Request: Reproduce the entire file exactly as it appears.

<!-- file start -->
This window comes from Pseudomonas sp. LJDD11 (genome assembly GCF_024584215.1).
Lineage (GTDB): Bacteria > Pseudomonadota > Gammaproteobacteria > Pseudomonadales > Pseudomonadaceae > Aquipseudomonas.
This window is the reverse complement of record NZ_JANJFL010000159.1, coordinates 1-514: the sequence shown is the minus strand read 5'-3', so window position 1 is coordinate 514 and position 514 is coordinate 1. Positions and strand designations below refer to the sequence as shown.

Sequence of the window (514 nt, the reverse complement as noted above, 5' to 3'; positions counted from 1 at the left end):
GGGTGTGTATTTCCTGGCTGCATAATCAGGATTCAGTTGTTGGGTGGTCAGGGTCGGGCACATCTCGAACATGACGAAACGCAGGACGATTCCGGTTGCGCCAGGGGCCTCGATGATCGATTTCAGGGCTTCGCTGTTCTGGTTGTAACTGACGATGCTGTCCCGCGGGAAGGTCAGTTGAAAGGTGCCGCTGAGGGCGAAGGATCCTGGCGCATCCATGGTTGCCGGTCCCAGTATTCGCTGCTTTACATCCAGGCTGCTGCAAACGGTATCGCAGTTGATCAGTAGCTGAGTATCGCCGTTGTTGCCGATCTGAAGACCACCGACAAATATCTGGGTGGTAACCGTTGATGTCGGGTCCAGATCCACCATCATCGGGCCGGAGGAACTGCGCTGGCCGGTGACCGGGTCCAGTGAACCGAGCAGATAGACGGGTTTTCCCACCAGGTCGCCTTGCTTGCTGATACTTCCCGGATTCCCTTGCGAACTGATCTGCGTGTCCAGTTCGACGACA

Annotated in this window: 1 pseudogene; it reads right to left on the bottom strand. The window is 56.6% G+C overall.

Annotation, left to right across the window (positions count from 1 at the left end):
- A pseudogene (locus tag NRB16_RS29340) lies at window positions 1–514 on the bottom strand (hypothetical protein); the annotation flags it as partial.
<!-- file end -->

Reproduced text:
This window comes from Pseudomonas sp. LJDD11 (genome assembly GCF_024584215.1).
Lineage (GTDB): Bacteria > Pseudomonadota > Gammaproteobacteria > Pseudomonadales > Pseudomonadaceae > Aquipseudomonas.
This window is the reverse complement of record NZ_JANJFL010000159.1, coordinates 1-514: the sequence shown is the minus strand read 5'-3', so window position 1 is coordinate 514 and position 514 is coordinate 1. Positions and strand designations below refer to the sequence as shown.

Sequence of the window (514 nt, the reverse complement as noted above, 5' to 3'; positions counted from 1 at the left end):
GGGTGTGTATTTCCTGGCTGCATAATCAGGATTCAGTTGTTGGGTGGTCAGGGTCGGGCACATCTCGAACATGACGAAACGCAGGACGATTCCGGTTGCGCCAGGGGCCTCGATGATCGATTTCAGGGCTTCGCTGTTCTGGTTGTAACTGACGATGCTGTCCCGCGGGAAGGTCAGTTGAAAGGTGCCGCTGAGGGCGAAGGATCCTGGCGCATCCATGGTTGCCGGTCCCAGTATTCGCTGCTTTACATCCAGGCTGCTGCAAACGGTATCGCAGTTGATCAGTAGCTGAGTATCGCCGTTGTTGCCGATCTGAAGACCACCGACAAATATCTGGGTGGTAACCGTTGATGTCGGGTCCAGATCCACCATCATCGGGCCGGAGGAACTGCGCTGGCCGGTGACCGGGTCCAGTGAACCGAGCAGATAGACGGGTTTTCCCACCAGGTCGCCTTGCTTGCTGATACTTCCCGGATTCCCTTGCGAACTGATCTGCGTGTCCAGTTCGACGACA

Annotated in this window: 1 pseudogene; it reads right to left on the bottom strand. The window is 56.6% G+C overall.

Annotation, left to right across the window (positions count from 1 at the left end):
- A pseudogene (locus tag NRB16_RS29340) lies at window positions 1–514 on the bottom strand (hypothetical protein); the annotation flags it as partial.